Hebrews 6:1 NLT
We all get the same 168 hours in our week. But if the only time you devote to your spiritual growth is the time you spend in church on Sunday morning, you’ll never move beyond spiritual infancy. Think about it. An infant can’t feed itself; it chooses candy over carrots; it constantly falls down and has to be picked up; it keeps wandering off and getting into trouble; it’s basically self-centered and needs to be disciplined and trained. Are you getting the picture? The new birth is exciting, but it’s supposed to be your launching pad, not your crib. The Bible says, “Let us stop going over the basic teachings about Christ again and again. Let us go on instead and become mature in our understanding.” Note the words “Let us.” That means it’s up to you! At some point you’ve got to say to yourself, “Starting today I’m going to do what it takes to grow up spiritually and discover God’s plan for my life.” One day at the end of World War I, General Louis Lyautey asked his gardener to plant a particular type of tree on his estate. The gardener informed him that the tree, being unusually slow to grow, would take nearly a century to reach maturity. “In that case,” the general replied, “there’s no time to lose. Plant it this afternoon!” Here’s a fail-safe plan for growing into spiritual maturity: “They delight in the law of the Lord, meditating on it day and night. They are like trees planted along the riverbank, bearing fruit each season. Their leaves never wither, and they prosper in all they do” (Psalm 1:2-3 NLT).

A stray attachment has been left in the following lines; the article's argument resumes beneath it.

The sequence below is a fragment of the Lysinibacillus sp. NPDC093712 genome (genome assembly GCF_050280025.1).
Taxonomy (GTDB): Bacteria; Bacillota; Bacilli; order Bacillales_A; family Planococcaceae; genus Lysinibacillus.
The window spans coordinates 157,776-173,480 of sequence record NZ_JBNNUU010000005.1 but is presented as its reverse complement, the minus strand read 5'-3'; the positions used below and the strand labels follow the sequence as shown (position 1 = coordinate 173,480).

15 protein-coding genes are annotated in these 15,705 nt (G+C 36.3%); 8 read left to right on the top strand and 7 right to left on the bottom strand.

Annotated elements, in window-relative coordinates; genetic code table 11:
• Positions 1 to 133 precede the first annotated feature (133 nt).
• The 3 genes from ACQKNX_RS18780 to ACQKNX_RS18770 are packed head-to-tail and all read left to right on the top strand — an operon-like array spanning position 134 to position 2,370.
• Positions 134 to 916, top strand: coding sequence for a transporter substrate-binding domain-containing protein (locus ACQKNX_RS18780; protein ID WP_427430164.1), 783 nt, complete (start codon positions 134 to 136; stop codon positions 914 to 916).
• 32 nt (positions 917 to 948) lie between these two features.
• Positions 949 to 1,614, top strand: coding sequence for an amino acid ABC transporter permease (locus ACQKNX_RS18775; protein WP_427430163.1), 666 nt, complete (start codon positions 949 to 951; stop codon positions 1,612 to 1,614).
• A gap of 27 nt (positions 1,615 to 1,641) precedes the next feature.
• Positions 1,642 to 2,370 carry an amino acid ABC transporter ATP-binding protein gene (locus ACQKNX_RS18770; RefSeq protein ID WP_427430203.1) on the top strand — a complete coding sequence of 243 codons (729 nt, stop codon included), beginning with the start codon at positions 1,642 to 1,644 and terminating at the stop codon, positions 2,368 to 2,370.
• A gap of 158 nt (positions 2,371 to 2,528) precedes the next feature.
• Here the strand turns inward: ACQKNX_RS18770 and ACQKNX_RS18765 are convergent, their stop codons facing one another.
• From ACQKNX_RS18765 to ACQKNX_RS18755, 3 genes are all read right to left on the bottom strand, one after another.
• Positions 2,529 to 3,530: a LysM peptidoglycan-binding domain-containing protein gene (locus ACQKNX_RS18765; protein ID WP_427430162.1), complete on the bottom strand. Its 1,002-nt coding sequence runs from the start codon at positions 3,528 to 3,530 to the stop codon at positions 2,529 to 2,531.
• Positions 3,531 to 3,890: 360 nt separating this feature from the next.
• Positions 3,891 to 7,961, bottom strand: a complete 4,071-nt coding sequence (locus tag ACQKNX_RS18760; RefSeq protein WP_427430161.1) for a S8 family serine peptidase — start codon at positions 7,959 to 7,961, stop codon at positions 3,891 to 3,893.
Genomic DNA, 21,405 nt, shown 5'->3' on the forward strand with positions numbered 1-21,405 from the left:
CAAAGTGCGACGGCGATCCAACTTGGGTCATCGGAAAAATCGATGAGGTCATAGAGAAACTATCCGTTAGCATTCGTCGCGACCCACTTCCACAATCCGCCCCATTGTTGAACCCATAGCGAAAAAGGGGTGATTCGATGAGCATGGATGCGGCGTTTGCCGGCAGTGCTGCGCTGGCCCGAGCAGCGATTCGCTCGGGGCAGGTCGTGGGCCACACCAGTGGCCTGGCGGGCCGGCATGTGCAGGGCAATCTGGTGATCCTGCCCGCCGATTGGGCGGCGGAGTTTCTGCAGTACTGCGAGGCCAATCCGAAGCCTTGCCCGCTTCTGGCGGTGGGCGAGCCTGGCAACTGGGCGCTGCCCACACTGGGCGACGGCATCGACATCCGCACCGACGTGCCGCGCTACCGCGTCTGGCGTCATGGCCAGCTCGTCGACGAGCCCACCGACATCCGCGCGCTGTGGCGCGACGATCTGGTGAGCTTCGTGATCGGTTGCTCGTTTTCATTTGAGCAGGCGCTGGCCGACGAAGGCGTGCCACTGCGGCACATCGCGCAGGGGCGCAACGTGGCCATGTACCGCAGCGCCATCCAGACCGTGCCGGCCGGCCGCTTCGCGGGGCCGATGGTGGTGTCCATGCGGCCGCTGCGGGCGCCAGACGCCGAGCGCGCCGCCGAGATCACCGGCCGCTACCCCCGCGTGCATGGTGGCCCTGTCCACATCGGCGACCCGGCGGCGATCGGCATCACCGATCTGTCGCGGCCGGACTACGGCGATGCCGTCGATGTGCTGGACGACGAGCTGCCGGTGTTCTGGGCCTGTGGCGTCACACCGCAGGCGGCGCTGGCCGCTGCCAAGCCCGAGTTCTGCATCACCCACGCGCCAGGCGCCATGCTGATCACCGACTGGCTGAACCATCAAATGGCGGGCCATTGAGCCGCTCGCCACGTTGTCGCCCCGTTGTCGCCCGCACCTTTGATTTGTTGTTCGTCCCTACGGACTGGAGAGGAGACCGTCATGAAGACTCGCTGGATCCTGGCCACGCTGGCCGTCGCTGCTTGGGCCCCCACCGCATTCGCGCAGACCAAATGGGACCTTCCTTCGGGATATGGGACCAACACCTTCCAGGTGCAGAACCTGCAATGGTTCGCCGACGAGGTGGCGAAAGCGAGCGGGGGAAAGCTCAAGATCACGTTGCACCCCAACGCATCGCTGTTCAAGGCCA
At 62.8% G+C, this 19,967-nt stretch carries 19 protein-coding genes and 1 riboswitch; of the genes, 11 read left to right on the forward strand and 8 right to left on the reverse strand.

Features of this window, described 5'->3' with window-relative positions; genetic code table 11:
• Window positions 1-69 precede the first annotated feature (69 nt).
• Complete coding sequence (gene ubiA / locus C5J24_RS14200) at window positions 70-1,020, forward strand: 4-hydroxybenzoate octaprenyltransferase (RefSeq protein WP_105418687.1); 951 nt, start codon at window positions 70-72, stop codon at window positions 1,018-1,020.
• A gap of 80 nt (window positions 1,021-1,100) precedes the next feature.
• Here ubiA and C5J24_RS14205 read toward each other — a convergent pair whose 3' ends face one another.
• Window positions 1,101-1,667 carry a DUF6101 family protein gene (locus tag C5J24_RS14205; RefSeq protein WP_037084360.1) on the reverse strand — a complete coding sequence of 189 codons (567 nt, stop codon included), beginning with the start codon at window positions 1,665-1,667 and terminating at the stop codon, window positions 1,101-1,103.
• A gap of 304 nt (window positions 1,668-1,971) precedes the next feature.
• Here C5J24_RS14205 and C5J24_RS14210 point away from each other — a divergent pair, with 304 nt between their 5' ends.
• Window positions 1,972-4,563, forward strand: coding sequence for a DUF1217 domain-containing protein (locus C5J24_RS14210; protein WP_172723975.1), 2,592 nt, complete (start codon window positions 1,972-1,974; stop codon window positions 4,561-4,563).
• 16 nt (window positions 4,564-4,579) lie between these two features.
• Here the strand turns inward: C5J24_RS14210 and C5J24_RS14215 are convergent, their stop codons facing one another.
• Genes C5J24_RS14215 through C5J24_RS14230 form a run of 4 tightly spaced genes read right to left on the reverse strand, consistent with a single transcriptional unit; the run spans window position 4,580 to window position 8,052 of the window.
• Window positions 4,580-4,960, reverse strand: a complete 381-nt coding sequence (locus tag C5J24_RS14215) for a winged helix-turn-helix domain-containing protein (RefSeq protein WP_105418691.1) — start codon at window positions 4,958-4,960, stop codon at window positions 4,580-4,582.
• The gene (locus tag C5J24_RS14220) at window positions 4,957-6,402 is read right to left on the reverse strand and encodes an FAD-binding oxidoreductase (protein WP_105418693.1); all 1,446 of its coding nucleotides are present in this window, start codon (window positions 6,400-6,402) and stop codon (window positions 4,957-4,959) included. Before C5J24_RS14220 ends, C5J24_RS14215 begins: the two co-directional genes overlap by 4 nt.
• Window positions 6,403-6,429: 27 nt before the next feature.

Soul food: Gal 4-6; Mark 12:13-27; Ps 101; Prov 13:20-23
1 Thessalonians 5:11 NIV
When we’re in a relationship, we’re one half of a team. And that team, through commitment, love and communication, can be really strong. We’re not two individuals competing with each other, but a team working together. We bring our own individuality, and we shouldn’t lose who we are, but we become part of a team which is all about support, comfort and encouragement. And that doesn’t only apply to our day-to-day lives and stresses. This also applies to our faith. In Hebrews it says: ‘Let us think about each other and help each other to show love and do good deeds’ (10:24 NCV). So how can we help each other to grow in our relationships with God? There’s the obvious answers like pray together, read the Bible together and go to church together. But we can also be honest and accountable about our faith, pray for each other and share what God tells us, lovingly point out where something is not quite God’s best and help them to look to God for answers to the things they’re struggling with. But we must remember that we’re not responsible for the spiritual growth of our partner, we’re only responsible for our own. God can use us to help them on their journey, but there should be no pressure and no judgement. The Bible tells us to ‘encourage one another and build each other up.’ So in our relationships, let’s be people who encourage and help people to grow in their relationship with God. But let’s also not forget that our relationship with God comes above everything else. Our relationships shouldn’t be preventing our own individual spiritual growth.